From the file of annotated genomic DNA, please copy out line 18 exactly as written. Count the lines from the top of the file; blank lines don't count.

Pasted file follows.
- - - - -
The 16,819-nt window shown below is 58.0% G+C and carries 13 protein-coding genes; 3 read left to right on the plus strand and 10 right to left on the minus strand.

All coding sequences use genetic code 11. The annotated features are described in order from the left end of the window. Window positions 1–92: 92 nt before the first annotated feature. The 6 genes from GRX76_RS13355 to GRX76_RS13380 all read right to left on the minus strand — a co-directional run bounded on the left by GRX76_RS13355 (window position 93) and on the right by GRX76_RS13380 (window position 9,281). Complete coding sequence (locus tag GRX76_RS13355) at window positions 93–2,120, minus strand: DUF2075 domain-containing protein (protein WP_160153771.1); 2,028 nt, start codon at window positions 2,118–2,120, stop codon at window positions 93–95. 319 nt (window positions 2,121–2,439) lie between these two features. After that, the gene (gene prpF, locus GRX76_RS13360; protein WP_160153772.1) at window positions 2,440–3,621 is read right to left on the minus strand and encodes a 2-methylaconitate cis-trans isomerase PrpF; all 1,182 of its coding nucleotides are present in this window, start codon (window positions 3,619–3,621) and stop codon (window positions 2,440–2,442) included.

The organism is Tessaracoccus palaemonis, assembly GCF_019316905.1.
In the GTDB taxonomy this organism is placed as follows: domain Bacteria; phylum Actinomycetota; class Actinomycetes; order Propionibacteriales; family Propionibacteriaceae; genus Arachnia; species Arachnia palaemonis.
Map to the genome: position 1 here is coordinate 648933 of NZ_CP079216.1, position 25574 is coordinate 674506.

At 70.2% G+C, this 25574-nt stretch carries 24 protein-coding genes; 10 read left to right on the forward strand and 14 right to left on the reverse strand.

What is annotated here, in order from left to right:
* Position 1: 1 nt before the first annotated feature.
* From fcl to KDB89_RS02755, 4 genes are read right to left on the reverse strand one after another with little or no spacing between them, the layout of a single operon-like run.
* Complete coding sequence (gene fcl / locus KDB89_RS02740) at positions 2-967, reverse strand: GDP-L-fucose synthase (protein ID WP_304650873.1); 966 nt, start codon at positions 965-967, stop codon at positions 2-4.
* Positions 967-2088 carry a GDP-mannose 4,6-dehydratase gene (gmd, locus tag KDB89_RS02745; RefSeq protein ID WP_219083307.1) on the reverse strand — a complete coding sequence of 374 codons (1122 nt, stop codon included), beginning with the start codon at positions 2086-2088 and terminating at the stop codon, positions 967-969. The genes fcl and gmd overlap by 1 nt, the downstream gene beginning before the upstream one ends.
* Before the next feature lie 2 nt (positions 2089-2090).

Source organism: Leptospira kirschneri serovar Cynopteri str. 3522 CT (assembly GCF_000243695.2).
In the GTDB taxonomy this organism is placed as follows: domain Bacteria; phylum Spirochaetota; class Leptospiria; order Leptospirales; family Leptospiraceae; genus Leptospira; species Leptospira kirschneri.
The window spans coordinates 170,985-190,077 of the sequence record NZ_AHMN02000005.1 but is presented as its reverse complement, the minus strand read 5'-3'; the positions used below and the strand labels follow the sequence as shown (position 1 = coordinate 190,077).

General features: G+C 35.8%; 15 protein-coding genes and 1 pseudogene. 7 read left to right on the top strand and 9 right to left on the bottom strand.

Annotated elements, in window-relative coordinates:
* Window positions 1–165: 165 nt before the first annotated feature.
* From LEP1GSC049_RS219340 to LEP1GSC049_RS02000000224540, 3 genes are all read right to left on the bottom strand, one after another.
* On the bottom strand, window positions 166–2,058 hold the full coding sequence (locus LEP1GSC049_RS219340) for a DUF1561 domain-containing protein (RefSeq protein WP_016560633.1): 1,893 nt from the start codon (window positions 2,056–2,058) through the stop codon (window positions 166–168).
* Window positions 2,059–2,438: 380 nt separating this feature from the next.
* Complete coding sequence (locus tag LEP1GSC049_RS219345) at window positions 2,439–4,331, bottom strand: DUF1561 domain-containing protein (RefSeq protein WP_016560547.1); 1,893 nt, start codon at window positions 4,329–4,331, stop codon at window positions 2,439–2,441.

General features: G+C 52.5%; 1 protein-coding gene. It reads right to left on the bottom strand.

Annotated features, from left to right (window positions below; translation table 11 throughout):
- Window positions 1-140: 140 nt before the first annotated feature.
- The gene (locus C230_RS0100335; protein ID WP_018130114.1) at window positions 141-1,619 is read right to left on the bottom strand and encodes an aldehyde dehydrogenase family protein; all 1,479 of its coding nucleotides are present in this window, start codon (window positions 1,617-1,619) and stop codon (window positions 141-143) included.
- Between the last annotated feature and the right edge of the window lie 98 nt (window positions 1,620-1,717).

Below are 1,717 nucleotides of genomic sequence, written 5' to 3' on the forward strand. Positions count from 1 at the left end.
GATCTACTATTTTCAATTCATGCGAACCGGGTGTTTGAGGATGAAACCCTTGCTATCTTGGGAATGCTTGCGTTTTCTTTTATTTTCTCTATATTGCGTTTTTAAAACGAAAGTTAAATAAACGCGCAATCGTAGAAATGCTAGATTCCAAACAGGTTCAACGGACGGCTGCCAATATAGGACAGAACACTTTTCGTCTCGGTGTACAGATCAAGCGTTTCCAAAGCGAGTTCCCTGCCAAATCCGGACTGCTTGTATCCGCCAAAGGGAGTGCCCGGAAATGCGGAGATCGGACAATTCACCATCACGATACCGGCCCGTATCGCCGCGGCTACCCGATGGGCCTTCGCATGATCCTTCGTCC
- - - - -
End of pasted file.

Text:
* Window positions 1–165: 165 nt before the first annotated feature.